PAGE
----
The corruption trial of Nigeria’s embattled Senate President, Bukola Saraki, is finally underway in Abuja after he lost another effort to have it adjourned and the drama prolonged.

Lawyers to Mr. Saraki, led by Paul Usoro, arrived at the Code of Conduct Tribunal (CCT) armed with a motion for adjournment, claiming they had again filed an appeal to stop the trial, a game they have played for many months. 

Federal prosecutor Rotimi Jacobs resisted the effort, spiritedly telling the court he was ready for trial.  He repeatedly told the court that the so-called appeal was nothing but another ruse, pointing out that the paperwork submitted by Mr. Saraki's lawyer shows that a proper appeal had not been filed because the Supreme Court had already ruled on the matters being appealed.

After both sides argued on points of law, a member of the tribunal was so alarmed at the antics of Saraki's lawyers that he wondered aloud why Nigeria is still stuck at the tactics being crudely employed by Saraki at the trial.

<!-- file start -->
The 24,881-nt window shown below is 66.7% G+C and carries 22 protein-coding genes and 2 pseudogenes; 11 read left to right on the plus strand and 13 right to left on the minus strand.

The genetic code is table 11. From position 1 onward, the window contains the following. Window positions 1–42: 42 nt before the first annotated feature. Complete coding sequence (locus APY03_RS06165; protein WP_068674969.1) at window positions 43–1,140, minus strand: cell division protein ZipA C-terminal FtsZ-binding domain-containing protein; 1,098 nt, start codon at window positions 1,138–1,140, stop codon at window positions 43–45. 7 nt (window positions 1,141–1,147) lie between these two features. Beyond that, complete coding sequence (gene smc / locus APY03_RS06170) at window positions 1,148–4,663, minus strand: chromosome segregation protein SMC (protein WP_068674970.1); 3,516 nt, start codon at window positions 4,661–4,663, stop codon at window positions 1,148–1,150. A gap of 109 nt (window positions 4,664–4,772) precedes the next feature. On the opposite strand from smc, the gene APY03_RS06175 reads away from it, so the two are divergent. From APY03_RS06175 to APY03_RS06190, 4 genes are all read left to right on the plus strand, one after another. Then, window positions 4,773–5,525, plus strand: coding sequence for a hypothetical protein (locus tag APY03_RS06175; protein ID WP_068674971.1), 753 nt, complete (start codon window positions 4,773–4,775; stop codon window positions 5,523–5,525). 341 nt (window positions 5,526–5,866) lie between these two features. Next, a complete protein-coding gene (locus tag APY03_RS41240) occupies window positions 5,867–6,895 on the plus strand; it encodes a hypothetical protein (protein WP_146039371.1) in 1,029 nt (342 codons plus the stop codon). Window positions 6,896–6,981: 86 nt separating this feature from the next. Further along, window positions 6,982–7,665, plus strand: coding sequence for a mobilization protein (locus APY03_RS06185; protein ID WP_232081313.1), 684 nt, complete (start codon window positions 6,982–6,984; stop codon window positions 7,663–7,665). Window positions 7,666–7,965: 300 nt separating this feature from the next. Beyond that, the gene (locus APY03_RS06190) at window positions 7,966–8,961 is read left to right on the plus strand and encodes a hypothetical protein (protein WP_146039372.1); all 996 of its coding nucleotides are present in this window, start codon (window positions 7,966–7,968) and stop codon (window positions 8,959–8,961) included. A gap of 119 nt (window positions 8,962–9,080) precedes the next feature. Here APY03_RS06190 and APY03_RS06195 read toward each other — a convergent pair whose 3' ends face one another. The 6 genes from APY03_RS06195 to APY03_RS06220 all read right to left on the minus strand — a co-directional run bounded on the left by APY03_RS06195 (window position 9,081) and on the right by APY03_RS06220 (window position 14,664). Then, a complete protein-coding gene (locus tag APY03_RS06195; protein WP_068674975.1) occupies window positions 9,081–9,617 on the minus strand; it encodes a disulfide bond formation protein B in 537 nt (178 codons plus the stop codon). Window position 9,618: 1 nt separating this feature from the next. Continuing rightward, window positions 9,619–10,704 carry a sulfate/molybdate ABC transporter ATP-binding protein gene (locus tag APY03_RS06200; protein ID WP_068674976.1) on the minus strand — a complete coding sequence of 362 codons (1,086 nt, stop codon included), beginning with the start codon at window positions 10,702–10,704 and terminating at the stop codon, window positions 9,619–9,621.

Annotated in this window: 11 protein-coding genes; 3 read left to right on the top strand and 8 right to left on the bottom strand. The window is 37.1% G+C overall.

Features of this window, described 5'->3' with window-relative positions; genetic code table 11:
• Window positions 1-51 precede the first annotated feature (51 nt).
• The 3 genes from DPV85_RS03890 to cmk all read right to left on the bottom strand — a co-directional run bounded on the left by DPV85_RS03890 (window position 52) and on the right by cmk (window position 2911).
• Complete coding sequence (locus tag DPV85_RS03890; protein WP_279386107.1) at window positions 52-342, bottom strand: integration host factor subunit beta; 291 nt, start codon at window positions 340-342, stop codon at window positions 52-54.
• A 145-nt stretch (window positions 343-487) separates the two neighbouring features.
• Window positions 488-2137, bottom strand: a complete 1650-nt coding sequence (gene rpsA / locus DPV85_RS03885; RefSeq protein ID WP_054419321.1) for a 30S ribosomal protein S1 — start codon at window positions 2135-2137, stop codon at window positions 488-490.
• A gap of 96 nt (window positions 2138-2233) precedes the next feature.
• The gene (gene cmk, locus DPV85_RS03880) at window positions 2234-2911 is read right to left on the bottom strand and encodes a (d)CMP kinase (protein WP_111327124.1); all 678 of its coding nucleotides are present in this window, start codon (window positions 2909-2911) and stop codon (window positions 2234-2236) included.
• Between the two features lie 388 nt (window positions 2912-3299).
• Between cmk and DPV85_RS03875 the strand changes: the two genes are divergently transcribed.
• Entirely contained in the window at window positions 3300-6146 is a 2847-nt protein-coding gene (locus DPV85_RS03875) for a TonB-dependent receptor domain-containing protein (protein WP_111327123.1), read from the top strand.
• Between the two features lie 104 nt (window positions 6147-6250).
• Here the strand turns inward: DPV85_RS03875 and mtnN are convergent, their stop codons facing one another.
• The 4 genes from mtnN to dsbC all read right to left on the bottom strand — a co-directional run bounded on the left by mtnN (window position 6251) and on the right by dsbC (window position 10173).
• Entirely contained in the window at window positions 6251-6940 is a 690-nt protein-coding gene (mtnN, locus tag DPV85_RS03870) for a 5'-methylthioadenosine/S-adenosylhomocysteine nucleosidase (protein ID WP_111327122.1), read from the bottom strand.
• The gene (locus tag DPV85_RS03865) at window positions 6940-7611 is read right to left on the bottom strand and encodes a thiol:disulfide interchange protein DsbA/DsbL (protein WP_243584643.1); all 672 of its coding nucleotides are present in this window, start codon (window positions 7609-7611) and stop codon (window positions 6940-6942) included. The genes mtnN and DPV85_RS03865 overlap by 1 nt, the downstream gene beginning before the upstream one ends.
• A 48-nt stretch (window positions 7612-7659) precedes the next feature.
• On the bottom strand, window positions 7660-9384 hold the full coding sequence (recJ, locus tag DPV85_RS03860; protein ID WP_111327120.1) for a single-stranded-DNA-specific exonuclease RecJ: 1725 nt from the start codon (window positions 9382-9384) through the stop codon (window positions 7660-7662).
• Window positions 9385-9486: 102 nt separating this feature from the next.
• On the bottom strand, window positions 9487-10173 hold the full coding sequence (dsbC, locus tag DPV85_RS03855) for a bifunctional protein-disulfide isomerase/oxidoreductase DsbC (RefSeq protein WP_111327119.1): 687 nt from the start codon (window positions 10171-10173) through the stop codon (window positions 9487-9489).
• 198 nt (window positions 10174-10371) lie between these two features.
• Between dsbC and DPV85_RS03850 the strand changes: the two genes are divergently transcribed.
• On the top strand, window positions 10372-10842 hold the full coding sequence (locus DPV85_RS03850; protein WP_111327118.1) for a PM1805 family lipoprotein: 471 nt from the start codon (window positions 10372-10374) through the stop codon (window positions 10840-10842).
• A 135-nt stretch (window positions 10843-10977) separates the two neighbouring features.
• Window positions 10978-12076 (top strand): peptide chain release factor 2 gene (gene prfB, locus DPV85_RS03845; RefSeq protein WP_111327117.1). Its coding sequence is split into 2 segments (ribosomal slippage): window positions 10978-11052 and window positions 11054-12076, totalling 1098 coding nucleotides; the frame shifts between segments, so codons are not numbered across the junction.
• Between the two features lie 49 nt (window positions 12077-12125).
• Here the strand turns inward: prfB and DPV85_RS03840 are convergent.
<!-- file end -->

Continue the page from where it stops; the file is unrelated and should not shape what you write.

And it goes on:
The tribunal took a short break and upon returning, rejected Saraki's application, saying it lacked merit. The trial thereafter commenced after the chair of the tribunal shot down yet another attempt by the defence at an adjournment.

Prosecutor Jacobs then called his first witness for the day: Michael Wetas, who was a detective at the Economic and Financial Crimes Commission.

With Mr. Saraki at the CCT today are about 30 Senators, only one-third of the dense crowd that has usually accompanied him from the Upper House.  Also noticeably absent is his leading counsel, Kanu Agabi.

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